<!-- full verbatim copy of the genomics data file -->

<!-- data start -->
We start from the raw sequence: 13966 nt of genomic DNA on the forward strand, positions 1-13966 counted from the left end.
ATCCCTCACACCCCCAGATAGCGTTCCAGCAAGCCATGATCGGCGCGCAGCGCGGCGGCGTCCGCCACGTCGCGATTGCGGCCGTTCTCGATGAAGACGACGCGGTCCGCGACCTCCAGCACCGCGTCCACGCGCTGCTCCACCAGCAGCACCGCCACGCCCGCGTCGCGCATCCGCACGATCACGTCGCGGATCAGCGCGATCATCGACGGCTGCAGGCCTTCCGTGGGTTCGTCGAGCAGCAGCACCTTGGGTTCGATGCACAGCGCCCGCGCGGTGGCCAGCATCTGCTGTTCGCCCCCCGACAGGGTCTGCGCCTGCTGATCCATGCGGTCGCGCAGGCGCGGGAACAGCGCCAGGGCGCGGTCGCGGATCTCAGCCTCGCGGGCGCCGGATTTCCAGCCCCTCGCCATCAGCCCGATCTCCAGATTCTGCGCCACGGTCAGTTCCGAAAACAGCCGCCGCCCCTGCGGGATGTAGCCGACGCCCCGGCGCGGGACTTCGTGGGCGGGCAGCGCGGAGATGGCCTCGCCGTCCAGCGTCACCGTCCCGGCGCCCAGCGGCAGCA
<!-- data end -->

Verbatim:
We start from the raw sequence: 13966 nt of genomic DNA on the forward strand, positions 1-13966 counted from the left end.
ATCCCTCACACCCCCAGATAGCGTTCCAGCAAGCCATGATCGGCGCGCAGCGCGGCGGCGTCCGCCACGTCGCGATTGCGGCCGTTCTCGATGAAGACGACGCGGTCCGCGACCTCCAGCACCGCGTCCACGCGCTGCTCCACCAGCAGCACCGCCACGCCCGCGTCGCGCATCCGCACGATCACGTCGCGGATCAGCGCGATCATCGACGGCTGCAGGCCTTCCGTGGGTTCGTCGAGCAGCAGCACCTTGGGTTCGATGCACAGCGCCCGCGCGGTGGCCAGCATCTGCTGTTCGCCCCCCGACAGGGTCTGCGCCTGCTGATCCATGCGGTCGCGCAGGCGCGGGAACAGCGCCAGGGCGCGGTCGCGGATCTCAGCCTCGCGGGCGCCGGATTTCCAGCCCCTCGCCATCAGCCCGATCTCCAGATTCTGCGCCACGGTCAGTTCCGAAAACAGCCGCCGCCCCTGCGGGATGTAGCCGACGCCCCGGCGCGGGACTTCGTGGGCGGGCAGCGCGGAGATGGCCTCGCCGTCCAGCGTCACCGTCCCGGCGCCCAGCGGCAGCA